Rating: 5 out of 5 stars
Opens locally Friday, January 20th, 2012
Run Time: 1 hour 26 minutes, Rated R
Starring: Adepero Oduye, Pernell Walker, Charles Parnell, Kim Wayans, Aasha Davis
Written & Directed by Dee Rees (feature film debut)
Pariah is a small independent film dealing with familiar universal themes. At the same time, it also tackles specific subject matter - a teenage lesbian trying to find her way in the world. Small or otherwise, this is one of the most powerful films in recent release, featuring a relatively unknown ensemble of talented actors and actresses that paint a very stark picture of family and the society in which we live.
Young Alike (ah-leek-ay) is a young African-American girl who lives in her parents' Brooklyn home along with her younger sister. Their marriage is on the fritz, but they remain together. This is due in part to their traditional old-school beliefs, mixing strict religion and a 1950s-style family-nucleus mentality. The movie doesn’t take place in the 1950s though, it takes place in present day. Alike’s lifestyle forces her to hide her real identity, and without a family to fall back on she desperately begins seeking human compassion and companionship.
Her mother is a loving but over-bearing control freak, played by Kim Wayans. She attempts to introduce new influences into Alike’s life to try to get her to break out of her shell. Her mother suspects certain things about her daughter but has convinced herself that Alike is just going through a phase…to accept her for who she is would mean failure and shame as a Christian parent. The strong father, played by Charles Parnell, is not even at the point of recognizing a “phase,” as he is in explicit denial of his daughter’s life.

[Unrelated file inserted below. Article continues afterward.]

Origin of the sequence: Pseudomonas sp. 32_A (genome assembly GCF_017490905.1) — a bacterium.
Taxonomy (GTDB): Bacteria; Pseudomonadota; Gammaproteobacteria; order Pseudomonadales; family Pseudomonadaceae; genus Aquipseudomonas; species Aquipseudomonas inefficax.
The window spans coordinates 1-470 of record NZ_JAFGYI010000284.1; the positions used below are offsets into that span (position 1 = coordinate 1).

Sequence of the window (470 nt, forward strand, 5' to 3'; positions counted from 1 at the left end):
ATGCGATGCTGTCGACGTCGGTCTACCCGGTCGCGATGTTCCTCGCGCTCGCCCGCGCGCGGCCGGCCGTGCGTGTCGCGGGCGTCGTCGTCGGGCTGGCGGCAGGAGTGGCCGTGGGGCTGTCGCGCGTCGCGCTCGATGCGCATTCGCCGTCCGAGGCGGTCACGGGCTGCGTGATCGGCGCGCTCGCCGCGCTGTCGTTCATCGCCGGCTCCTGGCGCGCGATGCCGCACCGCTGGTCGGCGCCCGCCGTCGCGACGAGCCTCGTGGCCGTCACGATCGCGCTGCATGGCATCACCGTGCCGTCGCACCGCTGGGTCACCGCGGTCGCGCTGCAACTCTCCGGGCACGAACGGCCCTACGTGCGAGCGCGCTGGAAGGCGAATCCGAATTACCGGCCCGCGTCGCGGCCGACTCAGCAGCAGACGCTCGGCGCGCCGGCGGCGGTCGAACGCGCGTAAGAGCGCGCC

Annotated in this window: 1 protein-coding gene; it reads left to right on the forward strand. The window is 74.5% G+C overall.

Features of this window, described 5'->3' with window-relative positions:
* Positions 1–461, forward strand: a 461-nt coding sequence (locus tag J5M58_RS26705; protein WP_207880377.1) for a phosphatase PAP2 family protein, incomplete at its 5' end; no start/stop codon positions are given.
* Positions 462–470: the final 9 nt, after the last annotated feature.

The family still connects each night for family dinner, and in the first dinner scene you feel the strength of the acting and the intelligence of the script. Pariah has amazing authenticity in its situations and characters. Fairly new to the spotlight, actress Adepero Oduye is riveting in one of the year's best performances as Alike. Equally powerful are Kim Wayans and Charles Parnell as the struggling parents who cannot find acceptance in their hearts. Pernell Walker, as Alike’s closest friend, is also strong. Pariah is undoubtedly one of the best ensembles of the award year.
Perhaps not as graphic or saddening as 2009’s Precious, Pariah is just as convincing as real life drama. The film’s poster defines Pariah as “A person without status, a rejected member of society, an outcast.” This film is not about being black, or one’s sexual preference. It’s about acceptance, and identity. The unexpected connections that I found relating to Alike’s struggles were a bit surprising being that I’m a straight white kid from the suburbs. Regardless of color or creed, we collectively try each day to find our place in the world, and Pariah acts as a mirror to the harsh realities that we all face.
When a film can strike the very core of this human commonality, it is worthy of much praise. You're not going to find Pariah in every movie theatre, but it is a film I strongly suggest seeking out
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